That prompted the son to take the phone and ask the officer, “So you’re telling me there’s nothing you can do to keep my mom safe?”
“Well, she can always move,” the officer replied, according to the son.
“I was taken aback,” the son said.
The woman said the officer’s words added to her injury. “It was an insult, and it made me feel less safe,” she said, in the house that has been her home for 17 years.
The same day she filed for the protection order, the day after the alleged attack on her, District Judge Terry Pullman signed a temporary protection order telling McNeal to stay away from his neighbor and setting a Nov. 20 hearing. McNeal received the protection-from-stalking papers while in jail on the child-support case.
On Nov. 10, four days before the park attack, McNeal was put into a work-release program, according to Sheriff Jeff Easter. In court documents over the years, McNeal consistently wrote that he was unemployed. While in work release, he was supposed to try to get a job and report back to the work-release facility.
On Nov. 12, McNeal didn’t return to the work-release facility, and an arrest warrant was issued Nov. 13, court documents show.
The next day, Davis was attacked in the park.
Five nights after the attack, after an exhaustive investigation and repeated appeals to the public for help in solving the crime, police arrested McNeal on the block where he and his neighbor lived. Davis, who was treated in a hospital burn unit, died eight days after the attack.
A ‘hot-tempered guy’
Davis fiance, Bell, said the alleged assault on the neighbor sounds to him like an “aggressive battery” that should have kept McNeal in jail.
“That was a violent crime,” Bell said.
Bell, 59, said he and Davis had planned to marry in March. About two hours before the attack in the park, he talked to her on the phone while he was at work. She was upset that night, he said, after an argument with a friend and was walking home from the friend’s house on a route that took her through the park, where she and Bell had gone during warmer weather for talks.
According to neighbors, McNeal walked everywhere. He lived within about a 10-minute walk of Wichita State.
He regularly gave blood to a plasma center near Central and Hillside, said Kim Nguyen, who is one of McNeal’s neighbors and knew him because she had worked at the plasma center.
He had a reputation at the plasma center for being a “very hot-tempered guy,” said Nguyen, 21. McNeal would cuss if he had to wait in line, she said.
History of minor crimes
McNeal was a 2006 graduate of East High School, a district spokeswoman confirmed.
Over the years, McNeal was repeatedly accused of relatively minor crimes, Wichita Municipal Court records show. But he appears to have no record of more serious criminal convictions or to have spent time in prison. Mark Rudy, one of McNeal’s public defenders in the capital murder case, said he knows of no felony convictions against McNeal. Rudy said he couldn’t comment further.
A man who answered the door at the home where McNeal lived with relatives told an Eagle reporter that he couldn’t talk about McNeal.
The Nov. 6 petition filed by the neighbor marked the fourth time since 2007 that someone sought a protection from abuse or stalking order against McNeal, Sedgwick County court records show.
In July 2013, one of McNeal’s relatives filed a petition saying McNeal drinks “daily and becomes disorderly” and damages others’ cars and houses. The case was dismissed when neither party appeared in court.
In August 2012, a woman filed a protection-from-stalking petition against him, saying she was “tired of him coming to my house in the middle of the night, harassing us. I’m beginning to think he going to try and hurt someone there particularly my daughter.” McNeal denied the allegations, but a judge found against him and issued a protection order.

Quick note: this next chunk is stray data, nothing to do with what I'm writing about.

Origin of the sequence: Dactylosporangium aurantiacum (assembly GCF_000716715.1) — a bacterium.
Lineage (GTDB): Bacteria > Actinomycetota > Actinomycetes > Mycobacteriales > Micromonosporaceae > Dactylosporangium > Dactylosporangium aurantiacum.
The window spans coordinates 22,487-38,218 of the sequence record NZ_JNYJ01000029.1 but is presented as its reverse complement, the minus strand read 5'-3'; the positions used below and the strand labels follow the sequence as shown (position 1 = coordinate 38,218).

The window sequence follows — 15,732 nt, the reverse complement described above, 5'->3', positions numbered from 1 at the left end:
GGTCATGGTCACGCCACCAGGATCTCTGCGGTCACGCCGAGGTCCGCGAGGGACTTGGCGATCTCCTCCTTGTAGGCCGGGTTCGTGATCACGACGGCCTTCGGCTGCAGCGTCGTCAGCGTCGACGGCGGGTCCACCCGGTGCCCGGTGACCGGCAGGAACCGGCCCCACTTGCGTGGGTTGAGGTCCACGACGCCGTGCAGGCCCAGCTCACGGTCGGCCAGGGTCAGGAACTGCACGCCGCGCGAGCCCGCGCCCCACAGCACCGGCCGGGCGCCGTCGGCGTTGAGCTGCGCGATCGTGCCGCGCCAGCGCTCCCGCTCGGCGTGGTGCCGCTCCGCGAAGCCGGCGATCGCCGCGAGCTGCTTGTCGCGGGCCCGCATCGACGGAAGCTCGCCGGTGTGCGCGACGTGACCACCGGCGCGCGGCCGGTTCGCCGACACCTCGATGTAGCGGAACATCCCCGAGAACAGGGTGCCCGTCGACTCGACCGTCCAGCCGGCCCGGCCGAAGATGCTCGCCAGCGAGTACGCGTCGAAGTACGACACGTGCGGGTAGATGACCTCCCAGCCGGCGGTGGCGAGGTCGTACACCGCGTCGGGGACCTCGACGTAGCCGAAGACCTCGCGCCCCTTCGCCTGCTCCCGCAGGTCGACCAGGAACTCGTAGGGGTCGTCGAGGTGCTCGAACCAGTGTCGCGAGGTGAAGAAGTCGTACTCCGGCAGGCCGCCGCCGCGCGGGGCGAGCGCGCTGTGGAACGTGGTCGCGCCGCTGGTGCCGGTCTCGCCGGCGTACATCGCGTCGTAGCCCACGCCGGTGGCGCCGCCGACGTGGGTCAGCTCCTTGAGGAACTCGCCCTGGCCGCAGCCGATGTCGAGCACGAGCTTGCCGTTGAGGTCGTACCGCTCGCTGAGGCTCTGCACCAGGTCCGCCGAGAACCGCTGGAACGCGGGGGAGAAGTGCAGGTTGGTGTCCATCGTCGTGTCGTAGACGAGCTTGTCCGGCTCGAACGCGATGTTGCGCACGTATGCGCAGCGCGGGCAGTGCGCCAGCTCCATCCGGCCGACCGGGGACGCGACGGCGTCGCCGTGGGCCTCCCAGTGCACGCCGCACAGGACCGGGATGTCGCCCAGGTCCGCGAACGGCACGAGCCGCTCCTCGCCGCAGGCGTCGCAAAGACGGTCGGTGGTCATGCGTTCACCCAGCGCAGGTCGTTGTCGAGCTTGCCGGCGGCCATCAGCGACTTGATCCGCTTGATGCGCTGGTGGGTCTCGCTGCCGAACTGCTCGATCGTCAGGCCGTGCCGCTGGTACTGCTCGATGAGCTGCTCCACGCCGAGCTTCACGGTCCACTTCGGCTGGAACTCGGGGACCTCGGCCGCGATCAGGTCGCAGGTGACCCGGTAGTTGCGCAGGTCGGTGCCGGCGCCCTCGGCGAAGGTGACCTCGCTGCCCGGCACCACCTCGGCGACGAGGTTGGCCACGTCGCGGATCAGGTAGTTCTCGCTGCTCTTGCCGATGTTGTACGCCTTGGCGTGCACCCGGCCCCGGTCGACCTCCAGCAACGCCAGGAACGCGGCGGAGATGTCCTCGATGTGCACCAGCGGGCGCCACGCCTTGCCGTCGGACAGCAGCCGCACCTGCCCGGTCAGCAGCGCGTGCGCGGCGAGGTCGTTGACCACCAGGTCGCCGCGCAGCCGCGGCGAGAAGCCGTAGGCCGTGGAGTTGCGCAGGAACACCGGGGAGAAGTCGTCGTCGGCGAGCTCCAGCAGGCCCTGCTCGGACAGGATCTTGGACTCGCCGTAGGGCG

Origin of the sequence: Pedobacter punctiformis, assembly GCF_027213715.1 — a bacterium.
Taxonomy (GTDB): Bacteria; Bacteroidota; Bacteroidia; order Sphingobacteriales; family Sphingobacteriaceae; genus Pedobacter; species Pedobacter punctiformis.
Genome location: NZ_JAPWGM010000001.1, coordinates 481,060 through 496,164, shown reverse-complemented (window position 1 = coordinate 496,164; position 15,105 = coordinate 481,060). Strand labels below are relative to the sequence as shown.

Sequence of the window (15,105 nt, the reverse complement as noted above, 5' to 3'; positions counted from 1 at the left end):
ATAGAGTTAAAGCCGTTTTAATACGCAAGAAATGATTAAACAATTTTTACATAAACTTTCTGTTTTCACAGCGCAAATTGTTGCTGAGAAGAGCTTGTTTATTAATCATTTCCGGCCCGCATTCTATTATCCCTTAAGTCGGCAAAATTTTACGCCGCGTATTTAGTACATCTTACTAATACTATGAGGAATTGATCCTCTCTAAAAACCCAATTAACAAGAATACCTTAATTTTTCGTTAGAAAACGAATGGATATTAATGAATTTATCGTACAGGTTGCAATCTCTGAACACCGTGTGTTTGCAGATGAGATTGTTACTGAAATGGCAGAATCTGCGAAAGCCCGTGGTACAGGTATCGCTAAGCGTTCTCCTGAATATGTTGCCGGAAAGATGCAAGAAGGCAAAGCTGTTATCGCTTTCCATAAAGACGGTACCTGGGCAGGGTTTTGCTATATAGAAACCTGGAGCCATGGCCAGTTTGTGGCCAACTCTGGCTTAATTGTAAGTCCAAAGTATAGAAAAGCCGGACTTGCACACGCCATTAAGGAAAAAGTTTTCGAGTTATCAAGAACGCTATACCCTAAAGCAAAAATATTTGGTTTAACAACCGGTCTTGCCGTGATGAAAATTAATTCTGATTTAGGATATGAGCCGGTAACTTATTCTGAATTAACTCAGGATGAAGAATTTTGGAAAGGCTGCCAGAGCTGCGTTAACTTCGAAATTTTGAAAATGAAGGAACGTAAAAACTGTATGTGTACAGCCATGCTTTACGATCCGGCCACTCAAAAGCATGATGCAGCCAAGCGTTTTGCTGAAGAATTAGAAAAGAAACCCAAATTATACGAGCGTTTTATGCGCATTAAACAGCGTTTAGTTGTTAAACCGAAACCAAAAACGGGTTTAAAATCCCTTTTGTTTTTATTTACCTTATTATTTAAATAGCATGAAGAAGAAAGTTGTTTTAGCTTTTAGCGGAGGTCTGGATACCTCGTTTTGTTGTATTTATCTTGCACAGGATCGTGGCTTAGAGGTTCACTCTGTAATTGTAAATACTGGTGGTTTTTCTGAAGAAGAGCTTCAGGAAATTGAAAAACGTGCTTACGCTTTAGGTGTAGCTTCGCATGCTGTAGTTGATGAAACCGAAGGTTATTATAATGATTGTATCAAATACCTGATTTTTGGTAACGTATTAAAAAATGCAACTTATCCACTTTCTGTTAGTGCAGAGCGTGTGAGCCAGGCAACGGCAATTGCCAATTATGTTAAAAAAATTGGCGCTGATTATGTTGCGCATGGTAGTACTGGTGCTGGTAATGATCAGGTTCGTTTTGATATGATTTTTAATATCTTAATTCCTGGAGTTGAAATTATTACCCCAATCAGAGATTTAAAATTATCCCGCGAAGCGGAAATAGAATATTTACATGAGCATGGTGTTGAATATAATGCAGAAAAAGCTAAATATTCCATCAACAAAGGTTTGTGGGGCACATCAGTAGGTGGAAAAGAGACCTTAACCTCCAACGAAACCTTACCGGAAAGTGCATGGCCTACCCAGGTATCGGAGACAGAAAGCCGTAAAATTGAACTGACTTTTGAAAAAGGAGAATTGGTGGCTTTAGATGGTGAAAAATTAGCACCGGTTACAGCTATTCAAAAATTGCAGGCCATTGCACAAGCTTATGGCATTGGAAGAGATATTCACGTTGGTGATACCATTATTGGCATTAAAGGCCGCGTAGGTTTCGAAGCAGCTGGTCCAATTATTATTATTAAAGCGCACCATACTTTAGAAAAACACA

In July 2007, a Wichita woman seeking a protection order against McNeal accused him of threatening “to hurt me at my job because I refuse to go back out with him.” After he called and threatened her, she wrote, someone threw a large rock into her home through a window. A judge granted a protection order.
The park attack was not the first time McNeal has been accused of committing a crime at or near Wichita State. In January 2010, prosecutors charged him with misdemeanor theft, accusing him of stealing $200 from the Rhatigan Student Center at WSU in November 2009. He pleaded guilty to criminal trespassing and was put on six months’ probation. A judge ordered him to get a drug and alcohol evaluation and follow its recommendations.
From 2005, when he was 17, until 2013, when he was 25, McNeal was convicted in 23 cases including tampering with auto, disorderly conduct-offensive language, obstructing legal process, begging for money, driving while revoked, battery, violation of protective order, possession or control of marijuana/hallucinogenics and unlawful restraint, city court records show.
In the incident involving McNeal begging for money, according to the criminal complaint, he was at Douglas and Washington just after midnight in September 2010, in the city’s entertainment district.
The case where he was found guilty of using offensive language involved an encounter in September 2012 in the 300 block of North Emporia. According to the criminal complaint, the victim alleged that McNeal said that “If he caught me outside without my dog I was gonna get it.”
McNeal used a phrase that refers to rape, the complaint said.
In another case, in February 2009, a woman accused McNeal of punching her in the eye with his fist “for no known reason,” according to a domestic violence complaint filed in the Municipal Court. The charge was amended from battery to disorderly conduct, and he was found guilty.
When he hit her, the complaint said, he asked her, “Do you think I’m going to kill you?”
That was more than five years before McNeal was charged in the park attack.
Now, after what McNeal’s neighbor alleges he did to her, the woman’s son said it still doesn’t make sense that police apparently didn’t consider it a severe crime.
“She very well could have died that night,” he said.
“I feel like what happened to that poor woman (in the park) could have easily happened to my mom.”
Reach Tim Potter at 316-268-6684 or firstname.lastname@example.org.